Garbine Muguruza has edge over Maria Sharapova, Navratilova and Davenport say

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Sharapova defeated Muguruza en route to the 2014 Roland Garros title.

Garbine Muguruza and Maria Sharapova both enter their Roland Garros quarter-final on Wednesday with lots of momentum from strong opening weeks in Paris but legends Martina Navratilova and Lindsay Davenport give the edge to the Spaniard in this blockbuster showdown.

The Barcelona-based Muguruza, a title winner at the French Open in 2016, is seeded No. 3 this fortnight, and has shown sizzling form so far, making the quarters without dropping a set (also benefitted from an early retirement from an injured Lesia Tsurenko in the fourth round).

Sharapova got a walkover from Serena Williams in the last-16 but her previous round was a 6-2, 6-1 dismantling of world No. 6 Karolina Pliskova.

The Russian, who returned from a 15-month doping suspension in April last year, is looking to reach her first Grand Slam semi-final since Wimbledon 2015.

Sharapova leads Muguruza 3-0 head-to-head but they haven’t met since 2014. The world No. 3 has won two majors since then.

Asked who she favours in this match-up, Navratilova, an 18-time Grand Slam champion, said: “You have to give an edge to Garbine, having won here a couple of years ago, a lot younger, fresher legs, more matches, all that stuff.

“But Maria has won here twice, so she clearly knows how to play on it and has her best record of all the Slams here, even though she said she can’t play on clay, go figure.”

Ex-world No. 1 and three-time major winner Davenport, who is also the coach of semi-finalist Madison Keys, agrees with Navratilova.

“I’ve probably been the most impressed, of all the players, with Muguruza so far,” said Davenport.

“She’s kind of sailed through, she’s looked really good, she’s won here before, she’s obviously comfortable playing here and I think she’s a better athlete than Sharapova.

“So then I think you have to give the edge to Muguruza in a lot of ways. It’s hard to give a player an edge over Sharapova when Sharapova has dominated the head-to-head and is so strong mentally.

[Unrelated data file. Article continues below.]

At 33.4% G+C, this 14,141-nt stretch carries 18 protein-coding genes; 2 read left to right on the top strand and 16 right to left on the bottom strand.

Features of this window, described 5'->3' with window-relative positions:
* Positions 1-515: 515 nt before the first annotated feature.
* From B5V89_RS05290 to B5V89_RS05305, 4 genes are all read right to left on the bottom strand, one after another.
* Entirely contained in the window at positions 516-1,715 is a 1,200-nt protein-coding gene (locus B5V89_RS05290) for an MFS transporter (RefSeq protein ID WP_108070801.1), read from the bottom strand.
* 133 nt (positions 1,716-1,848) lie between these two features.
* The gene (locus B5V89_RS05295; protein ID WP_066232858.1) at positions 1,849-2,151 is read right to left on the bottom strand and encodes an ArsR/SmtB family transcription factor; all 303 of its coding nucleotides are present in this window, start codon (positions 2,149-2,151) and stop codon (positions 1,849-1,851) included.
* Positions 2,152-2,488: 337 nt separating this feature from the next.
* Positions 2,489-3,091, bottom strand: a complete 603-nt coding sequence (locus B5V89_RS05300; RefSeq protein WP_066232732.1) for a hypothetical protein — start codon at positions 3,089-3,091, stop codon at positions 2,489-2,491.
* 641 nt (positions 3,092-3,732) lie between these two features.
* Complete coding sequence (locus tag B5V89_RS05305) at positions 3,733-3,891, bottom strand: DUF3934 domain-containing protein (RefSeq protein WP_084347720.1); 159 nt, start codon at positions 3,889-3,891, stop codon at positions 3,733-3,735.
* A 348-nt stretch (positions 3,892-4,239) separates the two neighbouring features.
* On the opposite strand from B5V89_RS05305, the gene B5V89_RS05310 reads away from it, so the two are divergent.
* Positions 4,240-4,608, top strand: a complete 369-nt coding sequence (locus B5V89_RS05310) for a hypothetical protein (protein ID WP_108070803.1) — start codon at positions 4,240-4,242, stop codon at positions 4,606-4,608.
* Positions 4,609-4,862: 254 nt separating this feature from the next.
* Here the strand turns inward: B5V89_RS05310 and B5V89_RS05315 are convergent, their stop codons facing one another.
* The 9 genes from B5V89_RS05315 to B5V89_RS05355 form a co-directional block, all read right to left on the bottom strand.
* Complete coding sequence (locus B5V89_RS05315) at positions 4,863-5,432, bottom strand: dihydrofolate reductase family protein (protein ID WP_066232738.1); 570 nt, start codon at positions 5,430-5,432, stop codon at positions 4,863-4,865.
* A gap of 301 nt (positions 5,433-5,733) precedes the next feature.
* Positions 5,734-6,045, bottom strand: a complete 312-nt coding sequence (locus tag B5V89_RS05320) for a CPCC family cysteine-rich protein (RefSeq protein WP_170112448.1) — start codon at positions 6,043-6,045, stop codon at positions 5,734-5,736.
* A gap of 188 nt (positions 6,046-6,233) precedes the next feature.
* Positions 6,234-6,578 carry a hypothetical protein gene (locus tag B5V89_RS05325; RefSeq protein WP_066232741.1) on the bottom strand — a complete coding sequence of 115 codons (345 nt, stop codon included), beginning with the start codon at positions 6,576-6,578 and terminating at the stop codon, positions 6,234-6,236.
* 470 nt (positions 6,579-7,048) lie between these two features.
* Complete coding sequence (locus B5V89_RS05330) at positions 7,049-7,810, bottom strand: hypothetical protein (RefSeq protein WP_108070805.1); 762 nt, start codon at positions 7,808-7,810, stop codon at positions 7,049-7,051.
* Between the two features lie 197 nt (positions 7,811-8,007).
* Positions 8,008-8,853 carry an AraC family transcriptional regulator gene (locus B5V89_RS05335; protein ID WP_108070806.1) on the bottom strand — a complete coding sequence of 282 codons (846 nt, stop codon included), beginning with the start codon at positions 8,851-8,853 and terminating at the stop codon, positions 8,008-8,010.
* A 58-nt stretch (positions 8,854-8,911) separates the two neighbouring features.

“But I think Garbine has looked in a good place here, and a lot of times you can tell just looking at her and her eyes during a match where she is, and I think she looks good.”

The other quarter-final of the day will see world No. 1 Simona Halep taken on two-time Grand Slam champion Angelique Kerber.

Halep is a two-time runner-up in Paris and lost her third Grand Slam final at the Australian Open in January, to Caroline Wozniacki. The Romanian is looking to finally clinch a maiden major title and has also been in fine form this fortnight.

“I would think that she is the person putting the most pressure on herself, and maybe Romania, because they obviously want to see a champion,” Davenport said of Halep, who needs to reach at least the semis to have a chance of holding onto her No. 1 ranking.

“You have to watch Simona most closely in the bigger matches on the biggest occasions. And a lot of times you can look to her body language, either how she’s treating Darren (Cahill her coach), or treating her box, or how she’s treating herself, goes a long way to seeing how much stress she feels she’s under and I think that’s going to be her biggest thing the next few matches as it gets more and more pressure, bigger stakes, most likely better opponents.

“I like watching her between points, and kind of the communication and the vibes she’s kind of giving off tells a lot.”

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